Somewhere in my cluttered (to be polite about it) office is a notebook with ideas for children's stories. On one page is a line that says, "Imaginary friend from sibling's point of view."
That idea came from living with the Healer, my daughter's new and invisible-to-us friend. She adopted him from a picture book she loved, The Twenty-Five Mixtec Cats by Matthew Gollub. (A wonderful folk tale-styled story set in Oaxaca, Mexico, that begins: “There once was a healer who lived alone in a village high in the mountains. You would never see any cats in his village.")
The Healer was absolutely real to Abbie, and her dad and I found ourselves playing along. I remember the day she asked me to comb the Healer's hair. When I started to, she said -- bewildered that I didn't know -- "He's wearing his hat."
We accepted the Healer into our lives because we love Abbie. At some point I realized that small act of love was a great theme for a kids' book and translated it into the story of Maggie and Jack. I tried to capture Abbie's absolute assurance about the Healer in Maggie's unquestioning confidence in her monkey friends. That made the story great fun to write, and led to such straightforward explanations for the seemingly impossible concept of monkeys in the refrigerator as "They're polar monkeys."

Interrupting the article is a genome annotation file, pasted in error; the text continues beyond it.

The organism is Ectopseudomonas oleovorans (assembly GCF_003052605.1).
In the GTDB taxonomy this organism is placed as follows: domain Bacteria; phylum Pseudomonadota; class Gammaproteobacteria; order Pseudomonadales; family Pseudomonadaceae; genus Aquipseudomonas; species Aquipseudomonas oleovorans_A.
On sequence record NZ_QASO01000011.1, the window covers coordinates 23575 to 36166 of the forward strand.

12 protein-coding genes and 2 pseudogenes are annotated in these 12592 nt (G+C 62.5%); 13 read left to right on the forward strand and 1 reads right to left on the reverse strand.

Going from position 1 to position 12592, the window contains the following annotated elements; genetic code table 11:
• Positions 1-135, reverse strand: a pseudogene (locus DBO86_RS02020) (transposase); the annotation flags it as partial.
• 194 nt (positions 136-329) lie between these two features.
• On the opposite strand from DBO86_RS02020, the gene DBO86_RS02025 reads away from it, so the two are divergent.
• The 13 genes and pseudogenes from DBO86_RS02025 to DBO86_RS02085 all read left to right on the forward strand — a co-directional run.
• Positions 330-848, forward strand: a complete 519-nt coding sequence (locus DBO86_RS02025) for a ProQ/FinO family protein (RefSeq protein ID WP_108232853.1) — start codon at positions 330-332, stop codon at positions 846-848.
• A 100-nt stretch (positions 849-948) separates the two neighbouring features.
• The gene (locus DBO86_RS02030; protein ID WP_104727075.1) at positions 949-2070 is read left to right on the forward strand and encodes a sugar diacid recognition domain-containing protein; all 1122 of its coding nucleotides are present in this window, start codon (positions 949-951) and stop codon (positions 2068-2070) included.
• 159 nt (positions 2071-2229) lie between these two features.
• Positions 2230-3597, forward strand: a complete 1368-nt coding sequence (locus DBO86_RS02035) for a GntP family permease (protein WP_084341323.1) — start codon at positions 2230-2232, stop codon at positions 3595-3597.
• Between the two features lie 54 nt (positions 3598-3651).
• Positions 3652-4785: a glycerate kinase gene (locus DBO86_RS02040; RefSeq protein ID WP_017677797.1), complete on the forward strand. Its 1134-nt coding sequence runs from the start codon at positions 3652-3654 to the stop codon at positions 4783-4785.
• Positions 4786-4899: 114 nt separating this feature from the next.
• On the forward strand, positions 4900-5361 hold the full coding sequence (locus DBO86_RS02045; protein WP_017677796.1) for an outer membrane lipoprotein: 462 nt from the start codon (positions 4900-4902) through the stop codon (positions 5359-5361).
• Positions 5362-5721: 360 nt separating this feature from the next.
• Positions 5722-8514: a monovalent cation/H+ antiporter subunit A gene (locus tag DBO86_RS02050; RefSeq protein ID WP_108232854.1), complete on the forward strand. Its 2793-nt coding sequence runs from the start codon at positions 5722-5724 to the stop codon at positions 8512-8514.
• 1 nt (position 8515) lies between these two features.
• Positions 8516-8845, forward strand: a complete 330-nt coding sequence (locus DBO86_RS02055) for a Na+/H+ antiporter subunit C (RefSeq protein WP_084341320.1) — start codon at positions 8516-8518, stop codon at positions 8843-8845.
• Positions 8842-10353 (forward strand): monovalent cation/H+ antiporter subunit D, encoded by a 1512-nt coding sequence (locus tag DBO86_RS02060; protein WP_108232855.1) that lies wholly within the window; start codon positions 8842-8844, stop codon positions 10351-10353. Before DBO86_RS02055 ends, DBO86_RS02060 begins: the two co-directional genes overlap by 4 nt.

There's more to this story that I'll save for another day. But a tip of the (possibly invisible) hat to Matthew Gollub and illustrator Leovigildo Martínez for creating a character who spoke so strongly to at least one young reader.
That is the power of children's books -- and that's why I love them.
[To read Part II, go here.]